In the 1970s, Aston Martin decided to build its first hypercar ever. It was time for it. Other automakers were making wild wedge-shaped cars, and Aston wanted a hand in the mix. So, the company came together and designed one of the wildest wedge hypercars of the decade: the Aston Martin Bulldog.
The Bulldog was styled by William Towns. He told EVO’s sister publication Vantage: “All we had was a scale clay model, an incomplete tubular steel chassis, an engine and gearbox, a few unfinished panels and a collection of sketches …” From that, he and the rest of the Aston Martin team managed to make one of the wildest cars of the 70s.
The car ended up being 15 and a half feet long, six feet wide, and about three and a half feet long. The car also had bladed wheels, disc brakes, and gullwing doors. The engine was a V8 that was unique to the Bulldog. The transmission was a five-speed ZF manual. The target top speed was 237 mph, but the car was able to 192 mph at MIRA, and there were plans to take it to the Ehra-Lessien test track but that never happened.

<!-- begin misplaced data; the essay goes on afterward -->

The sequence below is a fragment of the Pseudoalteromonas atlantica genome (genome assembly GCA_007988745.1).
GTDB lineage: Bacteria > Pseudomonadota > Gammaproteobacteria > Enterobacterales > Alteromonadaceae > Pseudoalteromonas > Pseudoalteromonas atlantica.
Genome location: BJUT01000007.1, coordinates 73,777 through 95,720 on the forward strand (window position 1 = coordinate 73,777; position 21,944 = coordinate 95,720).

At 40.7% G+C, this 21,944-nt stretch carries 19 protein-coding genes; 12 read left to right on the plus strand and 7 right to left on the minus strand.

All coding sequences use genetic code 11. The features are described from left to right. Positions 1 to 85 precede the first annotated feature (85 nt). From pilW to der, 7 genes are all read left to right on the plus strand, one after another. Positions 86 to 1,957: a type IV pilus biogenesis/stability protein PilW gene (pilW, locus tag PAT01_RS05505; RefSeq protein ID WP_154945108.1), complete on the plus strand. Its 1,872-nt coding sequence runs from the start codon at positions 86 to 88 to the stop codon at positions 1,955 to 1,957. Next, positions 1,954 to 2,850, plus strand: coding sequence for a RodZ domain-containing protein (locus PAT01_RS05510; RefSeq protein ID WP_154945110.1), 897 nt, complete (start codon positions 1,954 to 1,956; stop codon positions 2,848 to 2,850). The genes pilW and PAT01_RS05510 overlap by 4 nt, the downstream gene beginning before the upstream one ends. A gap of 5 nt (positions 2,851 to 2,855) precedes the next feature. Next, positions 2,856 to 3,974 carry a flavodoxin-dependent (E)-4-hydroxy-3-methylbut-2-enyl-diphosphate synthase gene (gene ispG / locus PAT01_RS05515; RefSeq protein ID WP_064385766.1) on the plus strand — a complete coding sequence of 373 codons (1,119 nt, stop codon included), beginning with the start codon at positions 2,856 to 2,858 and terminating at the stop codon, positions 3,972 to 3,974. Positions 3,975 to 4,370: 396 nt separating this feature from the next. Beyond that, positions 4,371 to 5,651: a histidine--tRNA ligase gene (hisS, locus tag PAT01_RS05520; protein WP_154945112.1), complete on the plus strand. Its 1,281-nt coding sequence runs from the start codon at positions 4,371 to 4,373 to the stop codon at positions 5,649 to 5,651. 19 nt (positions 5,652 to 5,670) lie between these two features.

At one point the Sultan of Oman was planning to buy the car, but when Russia invaded Afghanistan, he pulled out. From there, any hopes of this car becoming a production machine evaporated. Then it took a PR role and largely faded to obscurity. With Aston working on new supercars, EVO decided to take a closer look. You can check out the publication’s full article via the link by clicking here.